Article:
Before I get into this principle, I need to remind you how an Attack works. If a combat counter is successfully attacked the player has to go through a series of removal of cards. First, if they have that combat counter’s matching card in their hand, they must remove it from the game. If not in their hand, then from their Discard Pile. If no cards are in any of these, then the combat counter is removed from the game. This is the way it still works but there is a subtle difference in the wording of the rule that has a fairly major impact.
In North Africa, if a combat counter is removed due to a successful attack, then all cards that were remaining in the Supply are also removed and that counter is eliminated and cannot return to the battle. This is a major change from Normandy as if the combat counter was removed it could still be Bolstered and return to the battle at a later time as long as there were cards of its type remaining in the Supply.
This small change really alters the way you have to worry about casualties. In my mind, this makes it harder to make aggressive moves early in the game until you have had a chance to Bolster more cards of the type of soldiers you are using into your deck. This way if you take losses you have cards to remove and will not totally lose the unit from the game. There are also only 4 of each card so this can make you more cautious. Losing your only way of winning the game is the quickest way to defeat and you want to avoid this at all costs. Don’t beat yourself because you weren’t Bolstering your forces.
One of the most glaring differences in the game from Normandy to North Africa is the differences in objectives and unit composition for each side in the various scenarios.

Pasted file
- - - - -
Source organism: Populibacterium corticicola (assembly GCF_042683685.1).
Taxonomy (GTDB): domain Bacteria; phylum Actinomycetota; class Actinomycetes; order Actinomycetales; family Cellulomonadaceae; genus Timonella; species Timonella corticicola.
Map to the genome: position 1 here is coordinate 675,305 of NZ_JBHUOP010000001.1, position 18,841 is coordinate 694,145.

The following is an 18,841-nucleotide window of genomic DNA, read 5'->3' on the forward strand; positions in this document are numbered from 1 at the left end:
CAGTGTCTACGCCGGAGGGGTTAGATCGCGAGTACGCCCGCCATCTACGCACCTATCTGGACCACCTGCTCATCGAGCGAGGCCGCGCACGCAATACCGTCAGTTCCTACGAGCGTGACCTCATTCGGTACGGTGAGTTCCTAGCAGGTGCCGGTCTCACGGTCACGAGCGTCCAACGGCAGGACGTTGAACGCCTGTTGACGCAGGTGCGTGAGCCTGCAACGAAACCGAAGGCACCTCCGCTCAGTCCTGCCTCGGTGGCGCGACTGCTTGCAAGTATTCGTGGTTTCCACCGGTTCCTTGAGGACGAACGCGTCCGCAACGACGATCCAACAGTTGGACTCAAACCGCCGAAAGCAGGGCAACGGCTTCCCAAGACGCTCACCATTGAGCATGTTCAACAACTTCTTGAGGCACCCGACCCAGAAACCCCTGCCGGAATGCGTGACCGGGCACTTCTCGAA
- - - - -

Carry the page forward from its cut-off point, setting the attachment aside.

Here is a look at a few example scenarios illustrating this point. The first scenario is Scenario 3: AND THE ANVIL which shows that the Long Range Desert Group (LRDG) has to Claim 1 objective point while the Italians must Nuetralise the LRDG Sergeant and Staff Sergeant. This type of thing is normally not the way mission objectives are but shows that in North Africa they can be very different and frankly unexpected.
The next example is Scenario 6: VULNERABLE ENCAMPMENTS which has the LRDG attempting to Neutralise the Italian Tank Driver and Rifleman while the Italian’s Objective is to Claim 2 objective points.
Now compare this to a typical scenario in Normandy where each side is simply supposed to achieve the same thing. Scenario 4: BEHIND ENEMY LINES asks each player to secure 5 objective points. As I looked through the Scenario Book for Normandy it looks like 7 of the 12 scenarios asked for each side to secure the same number of objective points, while the remaining 5 scenarios all asked one side to secure a specific number of objective points while the other side was supposed to Pin the other side, which was defined as having no Rifleman on the board.
Now let’s take a look at unit composition for scenarios. In the below scenario from Normandy you will notice that each side not only has the same unit types of units in their Decks at the start of the game but also has the same amount of each type of unit available in their Supply for the scenario. This makes for a very balanced and competitive scenario but each side will generally use the same tactics and methods to get to their objectives.
Now take a look at the below from a scenario in North Africa. Not only does each side have different Command Cards in their decks, but they also have access to different types of soldiers. One thing I will point out is that each side has at least one vehicle but only the Italians have Antitank Rifleman which an be used to take out those vehicles. The LRDG have units that can take out vehicles, like the Saboteur who must sneak up on the vehicles and perform a Saboteur Action, but no units that directly can attack a vehicle form a distance. This is one of the key differences in not only the scenarios but in each side’s types of units, which we covered in the last Action Point.